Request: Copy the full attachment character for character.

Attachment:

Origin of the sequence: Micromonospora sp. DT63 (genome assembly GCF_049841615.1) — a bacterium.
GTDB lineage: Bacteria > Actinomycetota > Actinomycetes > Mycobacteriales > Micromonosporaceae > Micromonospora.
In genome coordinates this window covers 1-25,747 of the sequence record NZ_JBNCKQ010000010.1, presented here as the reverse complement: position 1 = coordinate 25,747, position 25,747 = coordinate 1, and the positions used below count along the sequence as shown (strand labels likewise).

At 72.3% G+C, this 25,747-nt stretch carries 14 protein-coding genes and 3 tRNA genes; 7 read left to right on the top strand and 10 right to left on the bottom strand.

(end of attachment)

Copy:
Origin of the sequence: Micromonospora sp. DT63 (genome assembly GCF_049841615.1) — a bacterium.
GTDB lineage: Bacteria > Actinomycetota > Actinomycetes > Mycobacteriales > Micromonosporaceae > Micromonospora.
In genome coordinates this window covers 1-25,747 of the sequence record NZ_JBNCKQ010000010.1, presented here as the reverse complement: position 1 = coordinate 25,747, position 25,747 = coordinate 1, and the positions used below count along the sequence as shown (strand labels likewise).

At 72.3% G+C, this 25,747-nt stretch carries 14 protein-coding genes and 3 tRNA genes; 7 read left to right on the top strand and 10 right to left on the bottom strand.